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Evaluation of Six Atmospheric Reanalyses over Arctic Sea Ice from Winter to Early Summer

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  • 1 Norwegian Polar Institute, Fram Centre, Tromsø, Norway
  • 2 Department of Meteorology, University of Bonn, Bonn, Germany
  • 3 Alfred Wegener Institute, Helmholtz Centre for Polar and Marine Research, Potsdam, Germany
  • 4 Department of Physics and Technology, University of Tromsø, Tromsø, Norway
  • 5 Department of Civil and Environmental Engineering, Washington State University, Pullman, Washington
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Abstract

This study evaluates the performance of six atmospheric reanalyses (ERA-Interim, ERA5, JRA-55, CFSv2, MERRA-2, and ASRv2) over Arctic sea ice from winter to early summer. The reanalyses are evaluated using observations from the Norwegian Young Sea Ice campaign (N-ICE2015), a 5-month ice drift in pack ice north of Svalbard. N-ICE2015 observations include surface meteorology, vertical profiles from radiosondes, as well as radiative and turbulent heat fluxes. The reanalyses simulate surface analysis variables well throughout the campaign, but have difficulties with most forecast variables. Wintertime (January–March) correlation coefficients between the reanalyses and observations are above 0.90 for the surface pressure, 2-m temperature, total column water vapor, and downward longwave flux. However, all reanalyses have a positive wintertime 2-m temperature bias, ranging from 1° to 4°C, and negative (i.e., upward) net longwave bias of 3–19 W m−2. These biases are associated with poorly represented surface inversions and are largest during cold-stable periods. Notably, the recent ERA5 and ASRv2 datasets have some of the largest temperature and net longwave biases, respectively. During spring (April–May), reanalyses fail to simulate observed persistent cloud layers. Therefore they overestimate the net shortwave flux (5–79 W m−2) and underestimate the net longwave flux (8–38 W m−2). Promisingly, ERA5 provides the best estimates of downward radiative fluxes in spring and summer, suggesting improved forecasting of Arctic cloud cover. All reanalyses exhibit large negative (upward) residual heat flux biases during winter, and positive (downward) biases during summer. Turbulent heat fluxes over sea ice are simulated poorly in all seasons.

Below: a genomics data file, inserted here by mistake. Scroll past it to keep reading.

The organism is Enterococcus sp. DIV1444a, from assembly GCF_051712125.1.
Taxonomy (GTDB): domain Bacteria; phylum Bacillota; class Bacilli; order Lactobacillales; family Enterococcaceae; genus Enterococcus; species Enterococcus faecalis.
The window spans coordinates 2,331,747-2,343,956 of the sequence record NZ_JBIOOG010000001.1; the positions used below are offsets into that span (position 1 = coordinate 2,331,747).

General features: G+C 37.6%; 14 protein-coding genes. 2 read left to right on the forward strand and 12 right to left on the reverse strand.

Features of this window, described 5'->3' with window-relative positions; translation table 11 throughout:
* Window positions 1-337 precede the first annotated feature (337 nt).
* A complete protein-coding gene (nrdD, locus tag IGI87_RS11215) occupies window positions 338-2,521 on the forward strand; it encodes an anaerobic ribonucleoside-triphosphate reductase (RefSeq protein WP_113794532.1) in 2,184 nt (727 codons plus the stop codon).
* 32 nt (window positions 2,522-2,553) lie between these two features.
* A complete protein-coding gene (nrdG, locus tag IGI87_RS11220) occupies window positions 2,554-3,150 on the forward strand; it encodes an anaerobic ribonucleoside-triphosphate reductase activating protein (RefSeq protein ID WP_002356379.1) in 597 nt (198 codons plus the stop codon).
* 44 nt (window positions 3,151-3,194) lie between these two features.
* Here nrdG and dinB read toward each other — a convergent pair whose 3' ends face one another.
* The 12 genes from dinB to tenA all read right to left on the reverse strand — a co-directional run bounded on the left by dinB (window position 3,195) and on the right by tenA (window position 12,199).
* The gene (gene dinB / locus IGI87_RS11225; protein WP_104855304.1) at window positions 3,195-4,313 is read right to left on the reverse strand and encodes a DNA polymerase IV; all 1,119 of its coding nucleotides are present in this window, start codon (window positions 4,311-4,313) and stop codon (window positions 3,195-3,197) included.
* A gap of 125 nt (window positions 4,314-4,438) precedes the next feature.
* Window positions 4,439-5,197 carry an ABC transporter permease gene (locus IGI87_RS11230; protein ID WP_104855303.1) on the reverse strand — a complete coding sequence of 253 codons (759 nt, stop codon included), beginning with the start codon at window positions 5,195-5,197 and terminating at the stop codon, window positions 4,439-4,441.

© 2019 American Meteorological Society. For information regarding reuse of this content and general copyright information, consult the AMS Copyright Policy (www.ametsoc.org/PUBSReuseLicenses).

Corresponding author: Stephen R. Hudson, stephen.hudson@npolar.no

Abstract

This study evaluates the performance of six atmospheric reanalyses (ERA-Interim, ERA5, JRA-55, CFSv2, MERRA-2, and ASRv2) over Arctic sea ice from winter to early summer. The reanalyses are evaluated using observations from the Norwegian Young Sea Ice campaign (N-ICE2015), a 5-month ice drift in pack ice north of Svalbard. N-ICE2015 observations include surface meteorology, vertical profiles from radiosondes, as well as radiative and turbulent heat fluxes. The reanalyses simulate surface analysis variables well throughout the campaign, but have difficulties with most forecast variables. Wintertime (January–March) correlation coefficients between the reanalyses and observations are above 0.90 for the surface pressure, 2-m temperature, total column water vapor, and downward longwave flux. However, all reanalyses have a positive wintertime 2-m temperature bias, ranging from 1° to 4°C, and negative (i.e., upward) net longwave bias of 3–19 W m−2. These biases are associated with poorly represented surface inversions and are largest during cold-stable periods. Notably, the recent ERA5 and ASRv2 datasets have some of the largest temperature and net longwave biases, respectively. During spring (April–May), reanalyses fail to simulate observed persistent cloud layers. Therefore they overestimate the net shortwave flux (5–79 W m−2) and underestimate the net longwave flux (8–38 W m−2). Promisingly, ERA5 provides the best estimates of downward radiative fluxes in spring and summer, suggesting improved forecasting of Arctic cloud cover. All reanalyses exhibit large negative (upward) residual heat flux biases during winter, and positive (downward) biases during summer. Turbulent heat fluxes over sea ice are simulated poorly in all seasons.

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Corresponding author: Stephen R. Hudson, stephen.hudson@npolar.no
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